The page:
Habitat

The American Crocodile inhabits waters such as mangrove swamps, river mouths, fresh waters, and salt lakes, and can even be found at sea, hence its wide distribution throughout the Caribbean islands, southern Florida, the Greater Antilles, southern Mexico, Central America, and the South American countries of Colombia and Ecuador. The American crocodile is especially plentiful in Costa Rica.

The American crocodile’s saline tolerance also allowed it to colonize limited portions of the United States (extreme southern Florida). Contrary to popular misinformation, the presence of the American alligator is not the reason the American crocodile was unable to populate brackish waters north of Florida, but rather the climate. Within the United States, the American crocodile’s distribution is generally limited to the southern tip of Florida, though at least two have been found as far north as the Tampa Bay area.

The current US population, estimated at 2,000, represents a significant recovery from a few hundred in the 1970s.

American crocodiles, unlike American alligators, are extremely susceptible to cold temperatures and live exclusively within tropical waters.

Reproduction

American Crocodiles breed in late fall or early winter, engaging in drawn-out mating ceremonies in which males emit low-frequency bellows to attract females. Body size is more important than age in determining reproductive capabilities, and females reach sexual maturity at a length of about 2.8 m (9.2 ft).

In February or March, gravid females will begin to create nests of sand, mud, and dead vegetation along the water’s edge. Nest location is crucial, and with the correct amount of vegetation, the eggs will develop within a small temperature range. Because sex determination is temperature-dependent in crocodilians, slight aberrations in temperature may result in all-male or all-female clutches, which would possibly harm the health of the population. About one month later, when it is time to lay, the female will dig a wide hole diagonally into the side of the nest and lay 30 to 70 eggs in it, depending on her size. After laying, the female may cover the eggs with debris or leave them uncovered. The white, elongated eggs are 8 cm (3.1 in) long and 5 cm (2.0 in) wide and have a number of pores in the brittle shell.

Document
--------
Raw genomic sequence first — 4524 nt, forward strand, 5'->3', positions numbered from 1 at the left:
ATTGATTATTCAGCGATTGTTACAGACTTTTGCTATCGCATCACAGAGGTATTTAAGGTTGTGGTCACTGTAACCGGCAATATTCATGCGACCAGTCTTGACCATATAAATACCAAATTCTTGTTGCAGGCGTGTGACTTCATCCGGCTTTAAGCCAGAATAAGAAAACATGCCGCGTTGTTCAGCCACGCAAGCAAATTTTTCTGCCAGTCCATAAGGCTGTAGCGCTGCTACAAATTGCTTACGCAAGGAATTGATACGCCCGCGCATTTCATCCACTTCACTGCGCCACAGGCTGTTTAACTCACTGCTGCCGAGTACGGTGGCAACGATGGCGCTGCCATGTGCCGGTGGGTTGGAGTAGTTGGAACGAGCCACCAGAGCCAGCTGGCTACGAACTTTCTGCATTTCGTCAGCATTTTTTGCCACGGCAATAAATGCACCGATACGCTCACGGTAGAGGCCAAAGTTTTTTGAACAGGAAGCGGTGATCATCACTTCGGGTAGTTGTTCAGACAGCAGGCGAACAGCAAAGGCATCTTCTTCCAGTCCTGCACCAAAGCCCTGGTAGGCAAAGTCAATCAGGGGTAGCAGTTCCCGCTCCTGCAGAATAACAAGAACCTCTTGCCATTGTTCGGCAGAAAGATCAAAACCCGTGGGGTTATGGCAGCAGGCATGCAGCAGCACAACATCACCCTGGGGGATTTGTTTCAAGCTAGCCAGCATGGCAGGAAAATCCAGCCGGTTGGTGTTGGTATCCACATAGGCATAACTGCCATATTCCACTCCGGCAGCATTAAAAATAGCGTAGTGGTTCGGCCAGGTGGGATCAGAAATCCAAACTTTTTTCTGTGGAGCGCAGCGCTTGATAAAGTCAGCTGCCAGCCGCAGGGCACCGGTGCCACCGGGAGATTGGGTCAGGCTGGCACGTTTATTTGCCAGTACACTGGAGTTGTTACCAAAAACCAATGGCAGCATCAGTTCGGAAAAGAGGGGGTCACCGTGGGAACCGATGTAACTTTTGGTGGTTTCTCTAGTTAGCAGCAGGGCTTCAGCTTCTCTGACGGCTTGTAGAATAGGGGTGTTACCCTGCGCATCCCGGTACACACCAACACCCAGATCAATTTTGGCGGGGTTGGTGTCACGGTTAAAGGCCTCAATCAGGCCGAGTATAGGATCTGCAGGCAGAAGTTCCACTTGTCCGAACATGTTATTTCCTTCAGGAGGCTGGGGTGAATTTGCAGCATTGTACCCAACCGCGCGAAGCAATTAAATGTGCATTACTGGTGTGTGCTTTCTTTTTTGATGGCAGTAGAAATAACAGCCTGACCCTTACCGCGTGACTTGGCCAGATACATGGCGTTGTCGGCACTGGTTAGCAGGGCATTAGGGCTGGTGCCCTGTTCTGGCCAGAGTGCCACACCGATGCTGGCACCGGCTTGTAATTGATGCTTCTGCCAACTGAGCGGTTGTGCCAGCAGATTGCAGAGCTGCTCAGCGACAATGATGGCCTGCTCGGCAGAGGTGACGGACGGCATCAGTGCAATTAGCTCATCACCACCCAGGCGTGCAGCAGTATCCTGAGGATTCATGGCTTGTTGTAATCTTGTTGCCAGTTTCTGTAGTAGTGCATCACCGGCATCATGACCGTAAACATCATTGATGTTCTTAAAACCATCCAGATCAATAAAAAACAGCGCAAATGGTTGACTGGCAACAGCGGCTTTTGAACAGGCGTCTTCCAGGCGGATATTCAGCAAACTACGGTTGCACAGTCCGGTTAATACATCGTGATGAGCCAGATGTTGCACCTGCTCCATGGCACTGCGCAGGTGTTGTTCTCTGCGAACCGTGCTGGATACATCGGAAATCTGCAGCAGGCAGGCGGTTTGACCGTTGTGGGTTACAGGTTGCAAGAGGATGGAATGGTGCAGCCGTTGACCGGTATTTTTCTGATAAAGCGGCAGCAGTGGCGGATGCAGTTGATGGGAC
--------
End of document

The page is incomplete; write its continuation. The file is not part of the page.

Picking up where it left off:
During the 75- to 80-day incubation period, the parents will guard the nest, often inhabiting a hole in the bank nearby. Females especially have been known to guard their nests with ferocity. But in spite of these precautions, American crocodile eggs sometimes fall prey to raccoons, coatis, foxes, skunks or other scavenging mammals (including coyotes in Mexico and American black bears in southern Florida), as well as large predatory ants, crabs and vultures.

Crocodilian eggs are somewhat brittle, but softer than bird eggs. Young of this species hatch after 75–80 days.

The young hatch near the time of the first rains of the summer (July–August), after the preceding dry season and before the bodies of water where they live flood. During the hatching process, when the young American crocodiles are most vulnerable to predation, they will instinctively call out in soft, grunt-like croaks. These sounds trigger the female to attend to the nest, uncovering the eggs if they have been covered. Then she will aid the hatchlings in escaping their eggs and scoop them up with her mouth, carrying them to the closest water source.

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American Crocodile
American Crocodile
Conservation Status
Conservation Status

Vulnerable (IUCN 3.1)

Scientific Classification
Kingdom: Animalia
Phylum: Chordata
Class: Reptilia
Order: Crocodilia
Family: Crocodylidae
Genus: Crocodylus
Species:
C. acutus
Binomial Name

Crocodylus acutus

American Crocodile Range

Approximate terrestrial range (green)